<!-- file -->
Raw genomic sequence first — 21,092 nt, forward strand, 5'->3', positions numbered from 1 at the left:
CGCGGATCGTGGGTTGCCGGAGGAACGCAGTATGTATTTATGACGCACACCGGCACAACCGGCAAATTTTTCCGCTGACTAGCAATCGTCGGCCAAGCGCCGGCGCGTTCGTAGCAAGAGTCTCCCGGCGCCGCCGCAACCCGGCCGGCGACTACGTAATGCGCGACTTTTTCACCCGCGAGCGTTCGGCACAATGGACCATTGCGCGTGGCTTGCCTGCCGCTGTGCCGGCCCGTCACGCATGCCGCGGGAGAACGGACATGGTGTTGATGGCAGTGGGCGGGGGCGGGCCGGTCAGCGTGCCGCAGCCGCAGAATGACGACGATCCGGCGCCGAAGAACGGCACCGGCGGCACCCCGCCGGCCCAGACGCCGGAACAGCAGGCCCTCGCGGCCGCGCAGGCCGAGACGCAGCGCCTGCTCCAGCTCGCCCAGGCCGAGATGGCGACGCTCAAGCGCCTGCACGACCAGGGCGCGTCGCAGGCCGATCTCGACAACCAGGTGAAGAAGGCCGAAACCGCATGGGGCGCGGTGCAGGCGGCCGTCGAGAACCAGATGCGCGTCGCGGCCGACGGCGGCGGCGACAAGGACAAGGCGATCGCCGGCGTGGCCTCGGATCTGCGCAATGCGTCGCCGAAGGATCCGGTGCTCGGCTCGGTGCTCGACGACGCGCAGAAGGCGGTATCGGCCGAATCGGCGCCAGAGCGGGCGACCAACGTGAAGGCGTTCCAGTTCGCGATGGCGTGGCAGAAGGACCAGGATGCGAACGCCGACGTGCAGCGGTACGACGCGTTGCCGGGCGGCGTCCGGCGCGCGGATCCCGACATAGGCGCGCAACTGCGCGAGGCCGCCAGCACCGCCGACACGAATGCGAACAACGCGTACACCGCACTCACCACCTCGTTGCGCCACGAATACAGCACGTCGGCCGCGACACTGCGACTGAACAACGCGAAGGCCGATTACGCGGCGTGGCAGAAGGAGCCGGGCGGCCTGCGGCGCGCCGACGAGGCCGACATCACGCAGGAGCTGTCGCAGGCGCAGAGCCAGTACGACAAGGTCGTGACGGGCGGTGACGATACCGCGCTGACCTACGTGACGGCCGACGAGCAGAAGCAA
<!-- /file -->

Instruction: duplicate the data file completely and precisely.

Raw genomic sequence first — 21,092 nt, forward strand, 5'->3', positions numbered from 1 at the left:
CGCGGATCGTGGGTTGCCGGAGGAACGCAGTATGTATTTATGACGCACACCGGCACAACCGGCAAATTTTTCCGCTGACTAGCAATCGTCGGCCAAGCGCCGGCGCGTTCGTAGCAAGAGTCTCCCGGCGCCGCCGCAACCCGGCCGGCGACTACGTAATGCGCGACTTTTTCACCCGCGAGCGTTCGGCACAATGGACCATTGCGCGTGGCTTGCCTGCCGCTGTGCCGGCCCGTCACGCATGCCGCGGGAGAACGGACATGGTGTTGATGGCAGTGGGCGGGGGCGGGCCGGTCAGCGTGCCGCAGCCGCAGAATGACGACGATCCGGCGCCGAAGAACGGCACCGGCGGCACCCCGCCGGCCCAGACGCCGGAACAGCAGGCCCTCGCGGCCGCGCAGGCCGAGACGCAGCGCCTGCTCCAGCTCGCCCAGGCCGAGATGGCGACGCTCAAGCGCCTGCACGACCAGGGCGCGTCGCAGGCCGATCTCGACAACCAGGTGAAGAAGGCCGAAACCGCATGGGGCGCGGTGCAGGCGGCCGTCGAGAACCAGATGCGCGTCGCGGCCGACGGCGGCGGCGACAAGGACAAGGCGATCGCCGGCGTGGCCTCGGATCTGCGCAATGCGTCGCCGAAGGATCCGGTGCTCGGCTCGGTGCTCGACGACGCGCAGAAGGCGGTATCGGCCGAATCGGCGCCAGAGCGGGCGACCAACGTGAAGGCGTTCCAGTTCGCGATGGCGTGGCAGAAGGACCAGGATGCGAACGCCGACGTGCAGCGGTACGACGCGTTGCCGGGCGGCGTCCGGCGCGCGGATCCCGACATAGGCGCGCAACTGCGCGAGGCCGCCAGCACCGCCGACACGAATGCGAACAACGCGTACACCGCACTCACCACCTCGTTGCGCCACGAATACAGCACGTCGGCCGCGACACTGCGACTGAACAACGCGAAGGCCGATTACGCGGCGTGGCAGAAGGAGCCGGGCGGCCTGCGGCGCGCCGACGAGGCCGACATCACGCAGGAGCTGTCGCAGGCGCAGAGCCAGTACGACAAGGTCGTGACGGGCGGTGACGATACCGCGCTGACCTACGTGACGGCCGACGAGCAGAAGCAA